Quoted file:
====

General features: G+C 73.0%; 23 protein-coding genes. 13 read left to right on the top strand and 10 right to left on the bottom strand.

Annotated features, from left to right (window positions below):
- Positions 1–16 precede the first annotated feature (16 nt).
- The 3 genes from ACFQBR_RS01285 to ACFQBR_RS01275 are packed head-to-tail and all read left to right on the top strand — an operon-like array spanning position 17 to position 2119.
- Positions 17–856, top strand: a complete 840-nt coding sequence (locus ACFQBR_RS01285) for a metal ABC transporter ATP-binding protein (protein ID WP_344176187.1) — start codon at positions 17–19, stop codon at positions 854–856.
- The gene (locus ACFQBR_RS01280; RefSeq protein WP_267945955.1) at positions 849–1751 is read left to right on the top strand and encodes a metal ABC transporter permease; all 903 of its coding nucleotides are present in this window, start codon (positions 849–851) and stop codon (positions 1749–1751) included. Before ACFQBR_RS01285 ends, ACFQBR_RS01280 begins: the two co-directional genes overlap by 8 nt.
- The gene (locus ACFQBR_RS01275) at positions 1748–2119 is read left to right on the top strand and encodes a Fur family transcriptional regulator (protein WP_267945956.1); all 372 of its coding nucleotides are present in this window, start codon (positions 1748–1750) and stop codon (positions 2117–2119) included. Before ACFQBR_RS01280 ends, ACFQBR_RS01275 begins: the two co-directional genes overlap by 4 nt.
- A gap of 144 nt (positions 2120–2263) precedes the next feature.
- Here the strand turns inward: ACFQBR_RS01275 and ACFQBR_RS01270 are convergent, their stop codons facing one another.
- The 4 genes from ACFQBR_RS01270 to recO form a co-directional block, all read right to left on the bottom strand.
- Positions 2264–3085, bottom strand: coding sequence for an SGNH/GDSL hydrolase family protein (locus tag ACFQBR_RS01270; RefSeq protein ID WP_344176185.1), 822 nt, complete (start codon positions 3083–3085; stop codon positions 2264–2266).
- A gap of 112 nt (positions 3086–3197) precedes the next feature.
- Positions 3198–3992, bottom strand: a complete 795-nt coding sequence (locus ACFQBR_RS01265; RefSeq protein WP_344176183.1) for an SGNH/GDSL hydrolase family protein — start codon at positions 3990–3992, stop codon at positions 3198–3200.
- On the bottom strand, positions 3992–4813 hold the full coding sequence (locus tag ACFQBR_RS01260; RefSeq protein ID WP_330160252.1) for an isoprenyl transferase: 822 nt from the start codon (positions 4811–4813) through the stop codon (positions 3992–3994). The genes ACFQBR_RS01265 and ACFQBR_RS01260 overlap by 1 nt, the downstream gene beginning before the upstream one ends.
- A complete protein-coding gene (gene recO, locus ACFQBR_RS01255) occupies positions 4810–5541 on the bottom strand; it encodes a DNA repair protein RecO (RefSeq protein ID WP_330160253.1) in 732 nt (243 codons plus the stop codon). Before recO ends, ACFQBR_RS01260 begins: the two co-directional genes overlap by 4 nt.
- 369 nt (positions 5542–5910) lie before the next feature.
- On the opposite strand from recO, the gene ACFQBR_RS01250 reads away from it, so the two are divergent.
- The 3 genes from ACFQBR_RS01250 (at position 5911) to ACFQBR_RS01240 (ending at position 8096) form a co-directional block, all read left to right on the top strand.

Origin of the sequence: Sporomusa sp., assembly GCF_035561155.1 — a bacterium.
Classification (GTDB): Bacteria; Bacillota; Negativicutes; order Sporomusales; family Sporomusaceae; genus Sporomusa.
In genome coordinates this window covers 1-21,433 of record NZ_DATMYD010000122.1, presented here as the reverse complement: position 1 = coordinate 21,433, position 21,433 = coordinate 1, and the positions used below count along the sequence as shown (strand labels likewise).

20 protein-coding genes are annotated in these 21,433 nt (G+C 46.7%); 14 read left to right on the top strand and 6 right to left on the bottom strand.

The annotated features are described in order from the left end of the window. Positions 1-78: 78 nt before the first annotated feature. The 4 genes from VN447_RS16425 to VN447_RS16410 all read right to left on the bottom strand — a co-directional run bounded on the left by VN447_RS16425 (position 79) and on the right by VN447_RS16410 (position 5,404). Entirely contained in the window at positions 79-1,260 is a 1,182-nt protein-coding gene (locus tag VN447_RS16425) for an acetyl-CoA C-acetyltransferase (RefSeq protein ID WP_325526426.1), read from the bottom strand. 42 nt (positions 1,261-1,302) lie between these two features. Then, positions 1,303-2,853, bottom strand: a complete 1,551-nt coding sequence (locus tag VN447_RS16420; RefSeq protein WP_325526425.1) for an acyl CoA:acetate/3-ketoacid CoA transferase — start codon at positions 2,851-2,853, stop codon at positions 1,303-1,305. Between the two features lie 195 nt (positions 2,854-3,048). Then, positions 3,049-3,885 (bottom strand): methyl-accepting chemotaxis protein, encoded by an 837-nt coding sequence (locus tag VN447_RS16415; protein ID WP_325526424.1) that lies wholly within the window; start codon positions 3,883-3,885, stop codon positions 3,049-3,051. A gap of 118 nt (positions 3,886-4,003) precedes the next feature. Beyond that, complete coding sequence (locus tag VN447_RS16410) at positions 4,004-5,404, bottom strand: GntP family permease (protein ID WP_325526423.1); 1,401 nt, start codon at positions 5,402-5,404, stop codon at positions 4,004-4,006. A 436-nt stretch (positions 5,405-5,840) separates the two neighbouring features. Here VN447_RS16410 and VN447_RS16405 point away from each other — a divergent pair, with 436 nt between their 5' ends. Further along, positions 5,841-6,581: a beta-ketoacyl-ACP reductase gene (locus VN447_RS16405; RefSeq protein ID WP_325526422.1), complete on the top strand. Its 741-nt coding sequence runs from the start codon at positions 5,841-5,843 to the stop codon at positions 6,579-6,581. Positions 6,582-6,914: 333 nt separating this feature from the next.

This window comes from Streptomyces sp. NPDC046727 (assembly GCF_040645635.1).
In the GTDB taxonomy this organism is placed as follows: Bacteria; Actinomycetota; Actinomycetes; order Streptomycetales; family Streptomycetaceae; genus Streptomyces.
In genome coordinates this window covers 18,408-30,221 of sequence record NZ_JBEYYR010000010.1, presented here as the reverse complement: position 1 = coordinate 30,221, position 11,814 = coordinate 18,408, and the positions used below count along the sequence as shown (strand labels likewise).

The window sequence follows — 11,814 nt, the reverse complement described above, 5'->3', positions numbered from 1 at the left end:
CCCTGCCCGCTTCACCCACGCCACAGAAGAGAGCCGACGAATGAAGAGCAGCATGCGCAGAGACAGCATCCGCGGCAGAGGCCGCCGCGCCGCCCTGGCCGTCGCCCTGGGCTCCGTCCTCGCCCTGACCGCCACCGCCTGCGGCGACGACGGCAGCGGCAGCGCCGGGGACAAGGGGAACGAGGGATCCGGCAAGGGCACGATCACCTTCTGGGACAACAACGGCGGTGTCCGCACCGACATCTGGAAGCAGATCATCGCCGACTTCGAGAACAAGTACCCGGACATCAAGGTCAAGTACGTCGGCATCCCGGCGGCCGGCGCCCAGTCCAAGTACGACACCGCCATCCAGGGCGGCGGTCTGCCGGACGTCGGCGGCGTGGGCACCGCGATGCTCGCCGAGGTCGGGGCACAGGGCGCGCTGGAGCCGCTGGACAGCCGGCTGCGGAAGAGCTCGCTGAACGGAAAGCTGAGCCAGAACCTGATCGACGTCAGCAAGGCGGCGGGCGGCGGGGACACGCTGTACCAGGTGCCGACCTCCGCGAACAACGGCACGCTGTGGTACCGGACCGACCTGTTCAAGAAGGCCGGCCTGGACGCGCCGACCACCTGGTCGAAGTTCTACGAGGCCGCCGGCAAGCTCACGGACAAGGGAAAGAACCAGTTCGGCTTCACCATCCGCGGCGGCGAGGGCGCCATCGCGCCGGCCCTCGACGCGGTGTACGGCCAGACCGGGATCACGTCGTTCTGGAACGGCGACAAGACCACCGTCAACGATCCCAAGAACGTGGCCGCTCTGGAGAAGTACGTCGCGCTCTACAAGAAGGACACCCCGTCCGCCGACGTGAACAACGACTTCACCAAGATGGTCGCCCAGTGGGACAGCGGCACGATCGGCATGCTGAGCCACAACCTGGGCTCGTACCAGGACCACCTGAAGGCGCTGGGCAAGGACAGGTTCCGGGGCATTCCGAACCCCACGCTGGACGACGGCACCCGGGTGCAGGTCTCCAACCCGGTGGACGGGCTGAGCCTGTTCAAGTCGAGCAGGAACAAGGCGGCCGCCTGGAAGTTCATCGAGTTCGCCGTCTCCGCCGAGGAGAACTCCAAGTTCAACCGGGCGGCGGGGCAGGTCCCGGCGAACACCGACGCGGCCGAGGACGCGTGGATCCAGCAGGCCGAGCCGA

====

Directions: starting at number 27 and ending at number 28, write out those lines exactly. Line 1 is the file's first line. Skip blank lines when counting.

The window sequence follows — 11,814 nt, the reverse complement described above, 5'->3', positions numbered from 1 at the left end:
CCCTGCCCGCTTCACCCACGCCACAGAAGAGAGCCGACGAATGAAGAGCAGCATGCGCAGAGACAGCATCCGCGGCAGAGGCCGCCGCGCCGCCCTGGCCGTCGCCCTGGGCTCCGTCCTCGCCCTGACCGCCACCGCCTGCGGCGACGACGGCAGCGGCAGCGCCGGGGACAAGGGGAACGAGGGATCCGGCAAGGGCACGATCACCTTCTGGGACAACAACGGCGGTGTCCGCACCGACATCTGGAAGCAGATCATCGCCGACTTCGAGAACAAGTACCCGGACATCAAGGTCAAGTACGTCGGCATCCCGGCGGCCGGCGCCCAGTCCAAGTACGACACCGCCATCCAGGGCGGCGGTCTGCCGGACGTCGGCGGCGTGGGCACCGCGATGCTCGCCGAGGTCGGGGCACAGGGCGCGCTGGAGCCGCTGGACAGCCGGCTGCGGAAGAGCTCGCTGAACGGAAAGCTGAGCCAGAACCTGATCGACGTCAGCAAGGCGGCGGGCGGCGGGGACACGCTGTACCAGGTGCCGACCTCCGCGAACAACGGCACGCTGTGGTACCGGACCGACCTGTTCAAGAAGGCCGGCCTGGACGCGCCGACCACCTGGTCGAAGTTCTACGAGGCCGCCGGCAAGCTCACGGACAAGGGAAAGAACCAGTTCGGCTTCACCATCCGCGGCGGCGAGGGCGCCATCGCGCCGGCCCTCGACGCGGTGTACGGCCAGACCGGGATCACGTCGTTCTGGAACGGCGACAAGACCACCGTCAACGATCCCAAGAACGTGGCCGCTCTGGAGAAGTACGTCGCGCTCTACAAGAAGGACACCCCGTCCGCCGACGTGAACAACGACTTCACCAAGATGGTCGCCCAGTGGGACAGCGGCACGATCGGCATGCTGAGCCACAACCTGGGCTCGTACCAGGACCACCTGAAGGCGCTGGGCAAGGACAGGTTCCGGGGCATTCCGAACCCCACGCTGGACGACGGCACCCGGGTGCAGGTCTCCAACCCGGTGGACGGGCTGAGCCTGTTCAAGTCGAGCAGGAACAAGGCGGCCGCCTGGAAGTTCATCGAGTTCGCCGTCTCCGCCGAGGAGAACTCCAAGTTCAACCGGGCGGCGGGGCAGGTCCCGGCGAACACCGACGCGGCCGAGGACGCGTGGATCCAGCAGGCCGAGCCGA